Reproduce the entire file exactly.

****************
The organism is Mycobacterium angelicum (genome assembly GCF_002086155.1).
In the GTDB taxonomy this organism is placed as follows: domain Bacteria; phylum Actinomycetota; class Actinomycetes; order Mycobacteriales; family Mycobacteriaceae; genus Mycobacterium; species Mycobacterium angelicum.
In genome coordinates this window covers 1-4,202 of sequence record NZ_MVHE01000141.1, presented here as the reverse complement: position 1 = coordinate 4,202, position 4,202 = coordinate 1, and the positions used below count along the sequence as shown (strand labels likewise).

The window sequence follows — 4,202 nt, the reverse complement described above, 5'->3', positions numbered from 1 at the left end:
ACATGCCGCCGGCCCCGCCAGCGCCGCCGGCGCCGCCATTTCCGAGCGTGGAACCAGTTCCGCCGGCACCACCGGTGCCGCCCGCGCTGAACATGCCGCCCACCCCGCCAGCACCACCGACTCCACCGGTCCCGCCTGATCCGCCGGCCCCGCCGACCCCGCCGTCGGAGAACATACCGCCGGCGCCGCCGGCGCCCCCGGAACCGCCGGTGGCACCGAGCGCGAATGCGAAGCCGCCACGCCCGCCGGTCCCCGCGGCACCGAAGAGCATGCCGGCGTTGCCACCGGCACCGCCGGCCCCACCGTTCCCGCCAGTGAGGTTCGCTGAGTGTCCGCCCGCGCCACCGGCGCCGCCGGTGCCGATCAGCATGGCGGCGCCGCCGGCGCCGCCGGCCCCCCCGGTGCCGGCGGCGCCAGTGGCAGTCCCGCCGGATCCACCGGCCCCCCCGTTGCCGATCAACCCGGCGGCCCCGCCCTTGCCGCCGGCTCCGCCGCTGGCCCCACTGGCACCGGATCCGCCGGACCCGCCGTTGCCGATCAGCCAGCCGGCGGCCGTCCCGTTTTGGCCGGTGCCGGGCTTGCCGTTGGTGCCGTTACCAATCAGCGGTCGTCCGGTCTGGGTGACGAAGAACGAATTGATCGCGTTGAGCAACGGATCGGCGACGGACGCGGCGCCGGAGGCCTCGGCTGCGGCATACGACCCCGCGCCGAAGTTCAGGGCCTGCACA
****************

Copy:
The organism is Mycobacterium angelicum (genome assembly GCF_002086155.1).
In the GTDB taxonomy this organism is placed as follows: domain Bacteria; phylum Actinomycetota; class Actinomycetes; order Mycobacteriales; family Mycobacteriaceae; genus Mycobacterium; species Mycobacterium angelicum.
In genome coordinates this window covers 1-4,202 of sequence record NZ_MVHE01000141.1, presented here as the reverse complement: position 1 = coordinate 4,202, position 4,202 = coordinate 1, and the positions used below count along the sequence as shown (strand labels likewise).

The window sequence follows — 4,202 nt, the reverse complement described above, 5'->3', positions numbered from 1 at the left end:
ACATGCCGCCGGCCCCGCCAGCGCCGCCGGCGCCGCCATTTCCGAGCGTGGAACCAGTTCCGCCGGCACCACCGGTGCCGCCCGCGCTGAACATGCCGCCCACCCCGCCAGCACCACCGACTCCACCGGTCCCGCCTGATCCGCCGGCCCCGCCGACCCCGCCGTCGGAGAACATACCGCCGGCGCCGCCGGCGCCCCCGGAACCGCCGGTGGCACCGAGCGCGAATGCGAAGCCGCCACGCCCGCCGGTCCCCGCGGCACCGAAGAGCATGCCGGCGTTGCCACCGGCACCGCCGGCCCCACCGTTCCCGCCAGTGAGGTTCGCTGAGTGTCCGCCCGCGCCACCGGCGCCGCCGGTGCCGATCAGCATGGCGGCGCCGCCGGCGCCGCCGGCCCCCCCGGTGCCGGCGGCGCCAGTGGCAGTCCCGCCGGATCCACCGGCCCCCCCGTTGCCGATCAACCCGGCGGCCCCGCCCTTGCCGCCGGCTCCGCCGCTGGCCCCACTGGCACCGGATCCGCCGGACCCGCCGTTGCCGATCAGCCAGCCGGCGGCCGTCCCGTTTTGGCCGGTGCCGGGCTTGCCGTTGGTGCCGTTACCAATCAGCGGTCGTCCGGTCTGGGTGACGAAGAACGAATTGATCGCGTTGAGCAACGGATCGGCGACGGACGCGGCGCCGGAGGCCTCGGCTGCGGCATACGACCCCGCGCCGAAGTTCAGGGCCTGCACA